Forget those beliefs, we do have a unifying theology.
I’ve decided I’m bored with the ongoing debate about whether Unitarian Universalists have a unifying theology or not. It bores me because all too often instead of getting into the really interesting areas of Unitarian Universalist theology, it winds up with someone declaring, “Well, I don’t believe there’s any unifying theology. I can believe whatever I want to believe in this church.”
Well — no. You can come up with counterexamples to disprove this last statement just as easily as I can. Obviously, we simply won’t tolerate outright sexist beliefs that proclaim men are superior to women. We have a low tolerance for charismatic authoritarian leaders who would control how we think and act. We would never require our young people to spend a year or two trying to convert people to Unitarian Universalism. If you want to believe these things, it will be easy to find you a church where you can believe ’em — but you can’t believe ’em in a UU church.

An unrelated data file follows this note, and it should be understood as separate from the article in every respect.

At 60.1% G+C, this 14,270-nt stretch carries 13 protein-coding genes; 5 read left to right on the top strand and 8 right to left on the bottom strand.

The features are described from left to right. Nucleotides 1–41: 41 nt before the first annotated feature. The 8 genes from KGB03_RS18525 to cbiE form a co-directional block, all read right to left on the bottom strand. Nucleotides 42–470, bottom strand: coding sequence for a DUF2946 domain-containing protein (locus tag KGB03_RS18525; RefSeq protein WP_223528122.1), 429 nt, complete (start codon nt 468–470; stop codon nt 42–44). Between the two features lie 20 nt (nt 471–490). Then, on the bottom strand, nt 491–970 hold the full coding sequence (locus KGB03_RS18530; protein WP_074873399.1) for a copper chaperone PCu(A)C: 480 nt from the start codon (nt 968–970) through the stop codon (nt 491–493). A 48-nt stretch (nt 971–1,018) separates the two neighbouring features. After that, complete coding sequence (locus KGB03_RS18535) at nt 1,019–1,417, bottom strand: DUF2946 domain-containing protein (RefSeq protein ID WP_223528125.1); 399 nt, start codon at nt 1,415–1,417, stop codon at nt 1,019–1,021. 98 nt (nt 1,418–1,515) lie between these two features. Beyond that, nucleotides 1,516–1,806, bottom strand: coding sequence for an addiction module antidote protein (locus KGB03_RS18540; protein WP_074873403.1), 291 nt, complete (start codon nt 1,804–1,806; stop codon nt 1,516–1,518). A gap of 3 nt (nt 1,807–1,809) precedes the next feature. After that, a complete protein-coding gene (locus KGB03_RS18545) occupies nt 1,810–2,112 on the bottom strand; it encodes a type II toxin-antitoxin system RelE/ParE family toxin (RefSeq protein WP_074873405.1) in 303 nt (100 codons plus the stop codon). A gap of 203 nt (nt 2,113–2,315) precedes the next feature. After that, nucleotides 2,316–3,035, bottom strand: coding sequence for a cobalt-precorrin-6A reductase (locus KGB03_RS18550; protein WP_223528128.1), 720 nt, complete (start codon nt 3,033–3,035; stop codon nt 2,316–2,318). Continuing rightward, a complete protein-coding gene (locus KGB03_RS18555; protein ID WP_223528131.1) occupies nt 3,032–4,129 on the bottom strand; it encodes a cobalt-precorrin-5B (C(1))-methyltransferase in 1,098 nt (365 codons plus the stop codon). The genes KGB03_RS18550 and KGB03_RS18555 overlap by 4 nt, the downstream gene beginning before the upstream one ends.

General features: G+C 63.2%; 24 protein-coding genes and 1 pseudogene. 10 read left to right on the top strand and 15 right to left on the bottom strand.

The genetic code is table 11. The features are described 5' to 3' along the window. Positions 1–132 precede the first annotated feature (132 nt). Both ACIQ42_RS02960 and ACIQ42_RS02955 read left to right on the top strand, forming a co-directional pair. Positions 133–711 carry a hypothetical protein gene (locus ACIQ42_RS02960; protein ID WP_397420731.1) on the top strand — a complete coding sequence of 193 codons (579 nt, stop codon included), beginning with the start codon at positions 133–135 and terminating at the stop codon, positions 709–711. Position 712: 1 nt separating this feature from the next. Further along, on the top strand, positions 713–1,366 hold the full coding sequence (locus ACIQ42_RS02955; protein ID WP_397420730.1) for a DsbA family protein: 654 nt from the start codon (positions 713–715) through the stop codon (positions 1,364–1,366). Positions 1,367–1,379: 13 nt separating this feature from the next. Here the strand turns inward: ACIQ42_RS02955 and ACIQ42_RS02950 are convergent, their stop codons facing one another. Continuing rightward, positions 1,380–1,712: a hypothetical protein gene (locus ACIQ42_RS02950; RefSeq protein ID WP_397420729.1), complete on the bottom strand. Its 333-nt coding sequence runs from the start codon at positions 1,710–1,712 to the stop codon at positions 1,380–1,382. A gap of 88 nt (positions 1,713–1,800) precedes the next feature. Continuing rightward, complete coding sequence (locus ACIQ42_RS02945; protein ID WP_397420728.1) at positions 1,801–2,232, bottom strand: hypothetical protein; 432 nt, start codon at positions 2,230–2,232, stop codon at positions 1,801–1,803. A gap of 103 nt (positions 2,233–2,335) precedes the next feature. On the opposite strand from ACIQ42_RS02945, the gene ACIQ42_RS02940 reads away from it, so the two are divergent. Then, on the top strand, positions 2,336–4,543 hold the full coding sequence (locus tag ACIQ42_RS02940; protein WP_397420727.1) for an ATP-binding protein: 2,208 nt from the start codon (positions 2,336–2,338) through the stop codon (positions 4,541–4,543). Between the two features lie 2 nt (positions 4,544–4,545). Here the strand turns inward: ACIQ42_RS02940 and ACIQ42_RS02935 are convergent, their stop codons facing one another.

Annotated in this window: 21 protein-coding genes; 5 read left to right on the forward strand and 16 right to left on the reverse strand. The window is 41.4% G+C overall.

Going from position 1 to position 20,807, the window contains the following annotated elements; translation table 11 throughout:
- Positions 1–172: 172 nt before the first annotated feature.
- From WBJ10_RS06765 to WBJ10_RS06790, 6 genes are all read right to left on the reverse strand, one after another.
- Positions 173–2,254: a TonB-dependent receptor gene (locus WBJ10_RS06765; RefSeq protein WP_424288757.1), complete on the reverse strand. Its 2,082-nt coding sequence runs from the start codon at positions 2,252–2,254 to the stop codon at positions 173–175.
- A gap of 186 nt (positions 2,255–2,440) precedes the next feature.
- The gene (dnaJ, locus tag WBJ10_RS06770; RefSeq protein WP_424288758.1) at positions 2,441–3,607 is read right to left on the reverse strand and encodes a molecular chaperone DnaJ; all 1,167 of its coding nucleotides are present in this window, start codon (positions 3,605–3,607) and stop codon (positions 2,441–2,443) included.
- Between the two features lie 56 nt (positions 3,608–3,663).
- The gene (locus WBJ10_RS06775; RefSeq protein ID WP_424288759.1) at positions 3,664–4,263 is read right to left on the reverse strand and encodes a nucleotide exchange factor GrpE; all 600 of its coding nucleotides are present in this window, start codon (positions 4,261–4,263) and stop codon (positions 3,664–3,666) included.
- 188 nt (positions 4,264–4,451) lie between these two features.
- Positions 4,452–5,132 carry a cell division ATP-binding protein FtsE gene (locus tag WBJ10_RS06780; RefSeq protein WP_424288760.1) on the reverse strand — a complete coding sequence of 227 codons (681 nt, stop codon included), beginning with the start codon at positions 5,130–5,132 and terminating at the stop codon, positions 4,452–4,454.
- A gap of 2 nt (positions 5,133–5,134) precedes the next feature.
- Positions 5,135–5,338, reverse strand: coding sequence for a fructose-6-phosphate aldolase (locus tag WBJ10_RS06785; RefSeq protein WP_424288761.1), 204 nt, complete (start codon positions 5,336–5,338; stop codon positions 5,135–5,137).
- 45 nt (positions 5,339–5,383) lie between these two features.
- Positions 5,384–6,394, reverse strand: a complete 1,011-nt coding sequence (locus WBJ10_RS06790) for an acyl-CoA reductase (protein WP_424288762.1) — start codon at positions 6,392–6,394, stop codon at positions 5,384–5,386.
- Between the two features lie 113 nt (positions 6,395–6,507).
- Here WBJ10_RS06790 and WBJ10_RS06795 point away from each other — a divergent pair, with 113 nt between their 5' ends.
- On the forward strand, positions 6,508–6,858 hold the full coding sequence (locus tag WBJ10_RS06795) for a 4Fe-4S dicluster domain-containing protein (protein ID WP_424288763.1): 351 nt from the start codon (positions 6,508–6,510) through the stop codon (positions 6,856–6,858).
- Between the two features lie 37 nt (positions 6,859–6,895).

It is equally clear that we strongly affirm certain theological points. We strongly affirm insights of feminist theology, including that women are equal to men, that children are valuable, and that we are embodied beings. We affirm what William R. Jones has called the “functional ultimacy of humankind”; which is to say, whether or not we believe in God, we must act as if we have ultimate responsibility for our actions. We also remain strongly influenced by the insights of the social gospel movement of a hundred years ago, and we affirm that it is not enough for persons to try to save themselves, because in addition we all have a responsibility to save the world and make it a better place.
There you have three theologies which unify all us Unitarian Universalists: feminist theology, the functional ultimacy of humankind, and the theology of the social gospel. Bet we could come up with a few more, but that should be enough to get us started — and we do have to get started. All this boring bickering about beliefs is keeping us from acting out our theologies in the world.